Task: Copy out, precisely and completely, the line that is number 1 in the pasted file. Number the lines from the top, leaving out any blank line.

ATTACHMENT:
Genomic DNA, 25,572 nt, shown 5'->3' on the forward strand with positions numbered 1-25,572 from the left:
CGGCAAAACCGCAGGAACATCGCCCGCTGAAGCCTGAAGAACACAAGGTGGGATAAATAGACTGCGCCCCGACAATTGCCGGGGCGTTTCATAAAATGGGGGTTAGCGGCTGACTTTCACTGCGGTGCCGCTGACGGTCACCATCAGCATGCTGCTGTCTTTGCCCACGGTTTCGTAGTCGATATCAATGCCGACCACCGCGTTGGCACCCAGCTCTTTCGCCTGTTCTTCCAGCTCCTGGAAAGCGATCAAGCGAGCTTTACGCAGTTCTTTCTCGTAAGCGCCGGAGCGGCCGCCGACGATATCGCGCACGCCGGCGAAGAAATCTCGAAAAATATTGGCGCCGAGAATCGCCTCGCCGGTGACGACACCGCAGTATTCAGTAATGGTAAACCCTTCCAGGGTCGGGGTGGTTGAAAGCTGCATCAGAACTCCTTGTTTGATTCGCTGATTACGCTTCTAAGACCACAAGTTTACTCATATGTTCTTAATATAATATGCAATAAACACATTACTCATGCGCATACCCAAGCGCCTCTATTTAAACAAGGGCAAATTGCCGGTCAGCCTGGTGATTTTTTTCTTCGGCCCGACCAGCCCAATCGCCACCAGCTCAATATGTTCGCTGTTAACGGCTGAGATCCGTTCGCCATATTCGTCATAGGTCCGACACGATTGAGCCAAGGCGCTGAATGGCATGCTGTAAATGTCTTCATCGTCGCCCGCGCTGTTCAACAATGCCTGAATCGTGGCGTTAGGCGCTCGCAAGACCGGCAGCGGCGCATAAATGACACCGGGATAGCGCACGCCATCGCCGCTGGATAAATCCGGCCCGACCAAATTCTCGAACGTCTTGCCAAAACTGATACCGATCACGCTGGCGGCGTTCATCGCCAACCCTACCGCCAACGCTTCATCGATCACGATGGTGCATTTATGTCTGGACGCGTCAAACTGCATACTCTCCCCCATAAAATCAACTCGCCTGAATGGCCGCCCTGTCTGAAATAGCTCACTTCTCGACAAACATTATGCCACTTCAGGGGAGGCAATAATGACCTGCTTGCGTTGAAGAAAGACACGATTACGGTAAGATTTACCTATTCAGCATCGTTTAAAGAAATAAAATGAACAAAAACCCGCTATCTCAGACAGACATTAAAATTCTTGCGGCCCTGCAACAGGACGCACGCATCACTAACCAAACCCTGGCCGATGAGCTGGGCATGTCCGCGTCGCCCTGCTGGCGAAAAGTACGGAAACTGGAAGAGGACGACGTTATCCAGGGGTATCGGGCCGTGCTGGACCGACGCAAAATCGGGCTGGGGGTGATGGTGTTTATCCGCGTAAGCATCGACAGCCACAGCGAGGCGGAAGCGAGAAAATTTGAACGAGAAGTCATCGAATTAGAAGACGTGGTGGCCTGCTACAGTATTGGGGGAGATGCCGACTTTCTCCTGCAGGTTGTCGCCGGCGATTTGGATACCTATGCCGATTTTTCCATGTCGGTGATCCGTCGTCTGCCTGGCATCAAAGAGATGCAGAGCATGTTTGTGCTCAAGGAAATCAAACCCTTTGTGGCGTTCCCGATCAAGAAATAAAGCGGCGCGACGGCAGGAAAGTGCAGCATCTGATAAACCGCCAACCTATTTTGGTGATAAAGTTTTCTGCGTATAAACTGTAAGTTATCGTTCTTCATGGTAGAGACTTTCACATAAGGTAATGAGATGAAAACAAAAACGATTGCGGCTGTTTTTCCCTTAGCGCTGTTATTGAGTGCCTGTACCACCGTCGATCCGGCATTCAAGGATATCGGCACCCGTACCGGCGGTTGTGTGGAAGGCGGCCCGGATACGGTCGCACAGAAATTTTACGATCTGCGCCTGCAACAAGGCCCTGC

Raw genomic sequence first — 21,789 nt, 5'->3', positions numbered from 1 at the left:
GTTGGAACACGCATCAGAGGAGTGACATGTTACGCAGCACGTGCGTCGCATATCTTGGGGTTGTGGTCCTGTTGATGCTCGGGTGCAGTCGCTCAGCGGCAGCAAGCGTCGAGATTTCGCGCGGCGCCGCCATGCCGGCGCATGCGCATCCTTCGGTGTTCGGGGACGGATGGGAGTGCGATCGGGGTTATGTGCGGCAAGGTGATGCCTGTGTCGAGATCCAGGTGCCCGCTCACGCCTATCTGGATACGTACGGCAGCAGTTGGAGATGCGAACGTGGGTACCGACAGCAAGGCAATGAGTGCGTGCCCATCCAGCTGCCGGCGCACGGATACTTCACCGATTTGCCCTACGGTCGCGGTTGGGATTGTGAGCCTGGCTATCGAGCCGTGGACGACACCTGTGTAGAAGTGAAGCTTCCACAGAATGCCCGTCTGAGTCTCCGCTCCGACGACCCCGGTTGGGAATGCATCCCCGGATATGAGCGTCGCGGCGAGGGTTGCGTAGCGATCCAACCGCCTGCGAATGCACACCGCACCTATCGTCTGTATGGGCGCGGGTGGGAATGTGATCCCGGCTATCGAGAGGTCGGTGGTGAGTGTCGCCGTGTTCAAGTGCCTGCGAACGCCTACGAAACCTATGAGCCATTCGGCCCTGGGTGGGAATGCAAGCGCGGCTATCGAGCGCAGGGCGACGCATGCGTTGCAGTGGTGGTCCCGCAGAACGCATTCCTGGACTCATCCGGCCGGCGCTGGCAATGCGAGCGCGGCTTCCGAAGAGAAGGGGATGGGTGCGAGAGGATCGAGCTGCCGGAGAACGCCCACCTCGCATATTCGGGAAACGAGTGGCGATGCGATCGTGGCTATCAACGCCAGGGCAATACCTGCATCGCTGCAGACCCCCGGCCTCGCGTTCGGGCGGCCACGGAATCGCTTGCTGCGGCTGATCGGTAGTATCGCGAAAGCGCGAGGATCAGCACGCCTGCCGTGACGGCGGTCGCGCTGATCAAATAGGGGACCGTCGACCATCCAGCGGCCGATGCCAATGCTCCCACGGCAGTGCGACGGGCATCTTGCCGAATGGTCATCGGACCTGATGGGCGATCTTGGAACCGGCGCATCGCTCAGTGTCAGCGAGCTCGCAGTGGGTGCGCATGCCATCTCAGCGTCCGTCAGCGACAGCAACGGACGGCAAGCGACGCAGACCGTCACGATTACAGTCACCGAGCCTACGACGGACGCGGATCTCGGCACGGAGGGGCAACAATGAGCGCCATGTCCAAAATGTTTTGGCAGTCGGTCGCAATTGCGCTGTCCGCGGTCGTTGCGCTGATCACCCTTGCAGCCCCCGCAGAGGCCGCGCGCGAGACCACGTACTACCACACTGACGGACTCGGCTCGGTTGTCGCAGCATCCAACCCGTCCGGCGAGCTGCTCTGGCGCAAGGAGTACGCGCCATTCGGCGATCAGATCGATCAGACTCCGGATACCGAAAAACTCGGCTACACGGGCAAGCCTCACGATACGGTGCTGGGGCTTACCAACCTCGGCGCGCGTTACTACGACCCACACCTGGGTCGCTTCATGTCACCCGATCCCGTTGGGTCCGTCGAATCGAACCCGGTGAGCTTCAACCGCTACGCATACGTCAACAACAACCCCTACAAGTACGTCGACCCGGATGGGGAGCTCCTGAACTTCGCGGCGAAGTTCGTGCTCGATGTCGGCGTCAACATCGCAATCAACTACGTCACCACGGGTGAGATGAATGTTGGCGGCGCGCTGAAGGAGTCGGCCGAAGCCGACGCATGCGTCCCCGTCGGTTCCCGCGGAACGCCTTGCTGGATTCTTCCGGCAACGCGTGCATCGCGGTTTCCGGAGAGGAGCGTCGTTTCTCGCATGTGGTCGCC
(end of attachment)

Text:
Genomic DNA, 25,572 nt, shown 5'->3' on the forward strand with positions numbered 1-25,572 from the left: